The 2011 National Book Awards were announced at a ceremony in New York Wednesday night, and the winners are…
Jesmyn Ward’s “Salvage the Bones,” a novel about a community and family devastated by Hurricane Katrina, won the award for fiction. Ward, who grew up in Mississippi, was home for the summer in 2005 and experienced the storm first-hand with her own family. “Salvage the Bones” is Ward’s second novel. Her first, “Where the Line Bleeds,” tells the story of twin brothers growing up in the fictional town of Bois Sauvage, the setting for all of her fiction and based on her own hometown.
Jeffrey Brown spoke to Ward in August (transcript) about “Salvage the Bones”:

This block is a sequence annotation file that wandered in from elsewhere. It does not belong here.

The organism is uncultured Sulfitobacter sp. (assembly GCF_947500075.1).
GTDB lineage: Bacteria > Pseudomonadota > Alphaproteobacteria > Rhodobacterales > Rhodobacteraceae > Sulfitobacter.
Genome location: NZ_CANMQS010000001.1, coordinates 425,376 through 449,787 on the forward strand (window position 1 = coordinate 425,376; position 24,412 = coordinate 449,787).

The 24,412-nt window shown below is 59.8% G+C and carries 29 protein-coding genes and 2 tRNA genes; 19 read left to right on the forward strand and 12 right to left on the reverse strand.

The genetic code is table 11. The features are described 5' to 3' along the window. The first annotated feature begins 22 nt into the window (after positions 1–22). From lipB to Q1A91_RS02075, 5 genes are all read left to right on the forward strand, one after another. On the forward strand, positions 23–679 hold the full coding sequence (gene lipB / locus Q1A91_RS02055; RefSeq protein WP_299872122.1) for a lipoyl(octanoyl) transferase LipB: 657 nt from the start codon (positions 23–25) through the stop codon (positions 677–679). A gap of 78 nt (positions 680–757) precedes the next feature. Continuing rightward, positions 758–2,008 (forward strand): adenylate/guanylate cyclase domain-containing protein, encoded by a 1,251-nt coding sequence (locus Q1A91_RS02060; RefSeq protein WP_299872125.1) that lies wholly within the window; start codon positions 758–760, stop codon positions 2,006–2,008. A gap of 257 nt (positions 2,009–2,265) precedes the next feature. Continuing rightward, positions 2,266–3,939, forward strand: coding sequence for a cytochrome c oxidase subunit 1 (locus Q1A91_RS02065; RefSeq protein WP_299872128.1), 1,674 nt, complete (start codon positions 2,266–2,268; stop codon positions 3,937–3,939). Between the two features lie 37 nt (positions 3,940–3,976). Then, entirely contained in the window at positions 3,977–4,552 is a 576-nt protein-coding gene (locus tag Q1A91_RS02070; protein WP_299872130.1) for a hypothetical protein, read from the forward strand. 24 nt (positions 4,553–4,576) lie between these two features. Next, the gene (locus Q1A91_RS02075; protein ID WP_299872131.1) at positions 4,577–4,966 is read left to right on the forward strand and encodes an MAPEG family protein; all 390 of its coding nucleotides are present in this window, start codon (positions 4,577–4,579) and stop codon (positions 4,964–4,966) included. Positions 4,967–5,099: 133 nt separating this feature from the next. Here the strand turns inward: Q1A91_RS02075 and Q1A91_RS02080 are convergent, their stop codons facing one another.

“I know the sound of the ’60s and ’70s. There was a lot of standing with signs, there was a lot of shouting. I wanted to be a poet who didn’t shout, who said things but said them with the most beautiful attention to language,” Finney told the Lexington (Ky.) Herald-Leader earlier this year. “I’ve been really working on this for 30 years, exploring how those two paths intersect, the path where the beautifully said thing meets the really difficult-to-say thing, and that’s where I think this book finds its light.”
Stephen Greenblatt’s “The Swerve,” about the Renaissance-era rediscovery of the Latin poet Lucretius, won for nonfiction, while Thanhhai Lai’s “Inside Out & Back Again,” the story of a Vietnamese family in Alabama, won for young people’s literature.
Honorary prizes were given to longtime bookseller Mitch Kaplan and poet John Ashbery, whom we profiled in 2007.